West Antarctic ice melts twice as fast as believed – scientist

A research has been published this week saying that temperatures in the western part of Antarctica are rising almost twice as fast as previously believed. The discovery adds to growing concerns about the effects of climate changes.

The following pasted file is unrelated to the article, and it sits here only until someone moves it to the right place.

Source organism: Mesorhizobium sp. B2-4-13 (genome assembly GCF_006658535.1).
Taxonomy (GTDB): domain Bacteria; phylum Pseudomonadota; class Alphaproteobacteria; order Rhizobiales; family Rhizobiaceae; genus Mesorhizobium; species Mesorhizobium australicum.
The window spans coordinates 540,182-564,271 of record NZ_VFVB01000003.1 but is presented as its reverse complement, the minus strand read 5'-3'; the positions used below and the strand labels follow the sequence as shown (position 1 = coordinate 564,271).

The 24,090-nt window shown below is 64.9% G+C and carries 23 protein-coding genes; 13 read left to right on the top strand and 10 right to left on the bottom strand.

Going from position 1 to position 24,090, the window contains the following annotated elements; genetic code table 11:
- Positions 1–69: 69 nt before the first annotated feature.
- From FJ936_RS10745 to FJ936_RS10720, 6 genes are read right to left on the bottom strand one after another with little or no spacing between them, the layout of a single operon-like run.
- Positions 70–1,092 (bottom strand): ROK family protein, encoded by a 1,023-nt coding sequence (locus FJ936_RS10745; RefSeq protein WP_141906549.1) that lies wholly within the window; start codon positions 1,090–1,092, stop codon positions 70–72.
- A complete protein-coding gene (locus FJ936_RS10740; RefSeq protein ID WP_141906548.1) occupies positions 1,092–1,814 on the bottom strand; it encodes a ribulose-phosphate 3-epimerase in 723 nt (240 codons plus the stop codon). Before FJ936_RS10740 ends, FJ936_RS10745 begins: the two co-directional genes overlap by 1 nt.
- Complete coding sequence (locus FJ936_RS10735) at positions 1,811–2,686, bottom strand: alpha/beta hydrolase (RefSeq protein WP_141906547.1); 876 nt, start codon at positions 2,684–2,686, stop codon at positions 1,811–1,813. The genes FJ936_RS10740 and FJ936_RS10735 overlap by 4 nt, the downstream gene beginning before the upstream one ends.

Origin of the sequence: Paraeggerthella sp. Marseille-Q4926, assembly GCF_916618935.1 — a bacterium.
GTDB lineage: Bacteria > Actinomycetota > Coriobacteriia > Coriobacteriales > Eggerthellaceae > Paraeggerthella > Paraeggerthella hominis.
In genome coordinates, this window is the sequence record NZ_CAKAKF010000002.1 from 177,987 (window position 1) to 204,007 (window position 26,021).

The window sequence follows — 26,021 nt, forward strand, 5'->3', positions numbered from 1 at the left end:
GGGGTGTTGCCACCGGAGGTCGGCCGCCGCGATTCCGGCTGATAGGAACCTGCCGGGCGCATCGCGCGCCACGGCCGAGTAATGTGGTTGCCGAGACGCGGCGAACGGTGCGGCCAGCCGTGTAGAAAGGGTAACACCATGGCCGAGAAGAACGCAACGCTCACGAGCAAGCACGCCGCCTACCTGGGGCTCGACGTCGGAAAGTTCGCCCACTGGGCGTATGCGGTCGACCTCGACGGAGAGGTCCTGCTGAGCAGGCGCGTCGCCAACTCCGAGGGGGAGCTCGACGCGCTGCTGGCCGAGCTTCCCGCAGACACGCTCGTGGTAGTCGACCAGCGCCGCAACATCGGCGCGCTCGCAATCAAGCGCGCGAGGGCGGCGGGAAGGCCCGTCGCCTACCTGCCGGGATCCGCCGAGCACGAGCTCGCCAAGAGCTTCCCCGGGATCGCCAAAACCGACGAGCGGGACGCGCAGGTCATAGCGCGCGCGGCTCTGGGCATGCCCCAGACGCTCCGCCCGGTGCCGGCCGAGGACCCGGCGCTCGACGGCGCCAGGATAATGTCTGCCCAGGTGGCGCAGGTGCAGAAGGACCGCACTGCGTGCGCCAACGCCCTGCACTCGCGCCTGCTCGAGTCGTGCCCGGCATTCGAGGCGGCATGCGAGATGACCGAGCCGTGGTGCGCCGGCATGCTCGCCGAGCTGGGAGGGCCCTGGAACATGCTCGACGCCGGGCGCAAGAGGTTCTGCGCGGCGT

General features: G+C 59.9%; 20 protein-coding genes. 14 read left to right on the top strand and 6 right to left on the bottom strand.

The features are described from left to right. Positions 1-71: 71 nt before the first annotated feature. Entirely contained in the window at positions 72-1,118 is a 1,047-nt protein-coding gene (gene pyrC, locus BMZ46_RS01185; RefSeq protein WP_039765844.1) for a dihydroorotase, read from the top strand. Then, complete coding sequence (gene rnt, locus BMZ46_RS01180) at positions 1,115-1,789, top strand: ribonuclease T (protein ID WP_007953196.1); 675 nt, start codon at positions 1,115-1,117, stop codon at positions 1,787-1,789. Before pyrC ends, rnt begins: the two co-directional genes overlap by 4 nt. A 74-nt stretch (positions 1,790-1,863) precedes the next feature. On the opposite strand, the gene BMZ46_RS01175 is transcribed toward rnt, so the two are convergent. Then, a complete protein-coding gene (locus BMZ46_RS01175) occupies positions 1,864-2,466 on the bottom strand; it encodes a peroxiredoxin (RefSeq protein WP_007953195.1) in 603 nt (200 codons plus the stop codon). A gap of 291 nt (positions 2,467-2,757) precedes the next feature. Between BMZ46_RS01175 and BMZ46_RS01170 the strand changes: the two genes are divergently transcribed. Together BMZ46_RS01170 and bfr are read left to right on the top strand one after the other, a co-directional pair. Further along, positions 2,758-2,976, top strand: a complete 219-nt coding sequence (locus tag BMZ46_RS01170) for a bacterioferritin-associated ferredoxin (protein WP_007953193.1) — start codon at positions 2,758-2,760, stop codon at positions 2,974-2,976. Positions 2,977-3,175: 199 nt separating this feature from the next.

The average annual temperature in the region has risen by 2.4C since the 1950s, which is three times higher than the average around the globe, David Bromwich, Professor of Geography at Ohio State University, who led the research, claims. The scientists claim that previously estimates, which are half of those they revealed, were based on faulty data, as one third of temperature observations had been missing for the past 60 years due to regular power outages and limited resources. There is a link between rising temperature and rising sea levels, the scientists remind. Even a minor temperature rise results in that huge blocks of ice slide into the ocean raising sea levels. The region contains enough ice to raise sea levels by at least 3.3m (10.8ft) if it all melted, a process that would likely take centuries. But, according to these findings, it is now the second largest contributor to global rises with 0.3mm per year to Greenland’s 0.7mm. Source: Voice of Russia

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